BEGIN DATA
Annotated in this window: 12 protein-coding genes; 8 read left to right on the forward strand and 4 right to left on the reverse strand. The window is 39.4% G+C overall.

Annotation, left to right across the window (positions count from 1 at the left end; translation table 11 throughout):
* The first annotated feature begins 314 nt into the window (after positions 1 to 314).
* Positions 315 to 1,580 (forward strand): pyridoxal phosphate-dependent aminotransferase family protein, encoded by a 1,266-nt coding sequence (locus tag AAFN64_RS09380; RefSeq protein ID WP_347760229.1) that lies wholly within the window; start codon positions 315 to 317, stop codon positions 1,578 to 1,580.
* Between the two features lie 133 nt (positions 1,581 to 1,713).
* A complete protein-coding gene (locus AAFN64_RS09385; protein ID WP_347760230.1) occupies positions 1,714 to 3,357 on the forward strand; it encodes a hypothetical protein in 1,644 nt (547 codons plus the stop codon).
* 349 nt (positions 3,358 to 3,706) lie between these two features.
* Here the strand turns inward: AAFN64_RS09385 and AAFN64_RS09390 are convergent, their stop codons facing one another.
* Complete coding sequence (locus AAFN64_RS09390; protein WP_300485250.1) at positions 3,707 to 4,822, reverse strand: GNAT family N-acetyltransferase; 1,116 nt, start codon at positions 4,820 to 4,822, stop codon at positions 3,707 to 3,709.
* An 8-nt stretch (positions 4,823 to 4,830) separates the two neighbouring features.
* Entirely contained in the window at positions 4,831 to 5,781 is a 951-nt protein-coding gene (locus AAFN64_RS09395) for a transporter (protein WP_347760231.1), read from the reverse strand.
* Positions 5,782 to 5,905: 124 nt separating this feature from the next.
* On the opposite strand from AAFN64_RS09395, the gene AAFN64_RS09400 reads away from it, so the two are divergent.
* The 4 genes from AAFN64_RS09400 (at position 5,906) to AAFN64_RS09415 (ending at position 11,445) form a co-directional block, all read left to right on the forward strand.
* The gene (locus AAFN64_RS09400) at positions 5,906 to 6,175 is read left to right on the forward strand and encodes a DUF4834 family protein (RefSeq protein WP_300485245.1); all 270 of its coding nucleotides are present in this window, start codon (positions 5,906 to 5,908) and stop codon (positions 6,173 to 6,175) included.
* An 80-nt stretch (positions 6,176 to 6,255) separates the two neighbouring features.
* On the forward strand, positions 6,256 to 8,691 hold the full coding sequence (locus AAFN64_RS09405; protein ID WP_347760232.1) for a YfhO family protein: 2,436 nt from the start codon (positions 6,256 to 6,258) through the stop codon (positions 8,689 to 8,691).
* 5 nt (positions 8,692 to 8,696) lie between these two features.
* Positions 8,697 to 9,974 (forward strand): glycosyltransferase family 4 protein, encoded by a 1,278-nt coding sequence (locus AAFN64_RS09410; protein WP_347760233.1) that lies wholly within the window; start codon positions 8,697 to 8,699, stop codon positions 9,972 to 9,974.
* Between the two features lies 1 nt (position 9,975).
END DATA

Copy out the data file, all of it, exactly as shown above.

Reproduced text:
Annotated in this window: 12 protein-coding genes; 8 read left to right on the forward strand and 4 right to left on the reverse strand. The window is 39.4% G+C overall.

Annotation, left to right across the window (positions count from 1 at the left end; translation table 11 throughout):
* The first annotated feature begins 314 nt into the window (after positions 1 to 314).
* Positions 315 to 1,580 (forward strand): pyridoxal phosphate-dependent aminotransferase family protein, encoded by a 1,266-nt coding sequence (locus tag AAFN64_RS09380; RefSeq protein ID WP_347760229.1) that lies wholly within the window; start codon positions 315 to 317, stop codon positions 1,578 to 1,580.
* Between the two features lie 133 nt (positions 1,581 to 1,713).
* A complete protein-coding gene (locus AAFN64_RS09385; protein ID WP_347760230.1) occupies positions 1,714 to 3,357 on the forward strand; it encodes a hypothetical protein in 1,644 nt (547 codons plus the stop codon).
* 349 nt (positions 3,358 to 3,706) lie between these two features.
* Here the strand turns inward: AAFN64_RS09385 and AAFN64_RS09390 are convergent, their stop codons facing one another.
* Complete coding sequence (locus AAFN64_RS09390; protein WP_300485250.1) at positions 3,707 to 4,822, reverse strand: GNAT family N-acetyltransferase; 1,116 nt, start codon at positions 4,820 to 4,822, stop codon at positions 3,707 to 3,709.
* An 8-nt stretch (positions 4,823 to 4,830) separates the two neighbouring features.
* Entirely contained in the window at positions 4,831 to 5,781 is a 951-nt protein-coding gene (locus AAFN64_RS09395) for a transporter (protein WP_347760231.1), read from the reverse strand.
* Positions 5,782 to 5,905: 124 nt separating this feature from the next.
* On the opposite strand from AAFN64_RS09395, the gene AAFN64_RS09400 reads away from it, so the two are divergent.
* The 4 genes from AAFN64_RS09400 (at position 5,906) to AAFN64_RS09415 (ending at position 11,445) form a co-directional block, all read left to right on the forward strand.
* The gene (locus AAFN64_RS09400) at positions 5,906 to 6,175 is read left to right on the forward strand and encodes a DUF4834 family protein (RefSeq protein WP_300485245.1); all 270 of its coding nucleotides are present in this window, start codon (positions 5,906 to 5,908) and stop codon (positions 6,173 to 6,175) included.
* An 80-nt stretch (positions 6,176 to 6,255) separates the two neighbouring features.
* On the forward strand, positions 6,256 to 8,691 hold the full coding sequence (locus AAFN64_RS09405; protein ID WP_347760232.1) for a YfhO family protein: 2,436 nt from the start codon (positions 6,256 to 6,258) through the stop codon (positions 8,689 to 8,691).
* 5 nt (positions 8,692 to 8,696) lie between these two features.
* Positions 8,697 to 9,974 (forward strand): glycosyltransferase family 4 protein, encoded by a 1,278-nt coding sequence (locus AAFN64_RS09410; protein WP_347760233.1) that lies wholly within the window; start codon positions 8,697 to 8,699, stop codon positions 9,972 to 9,974.
* Between the two features lies 1 nt (position 9,975).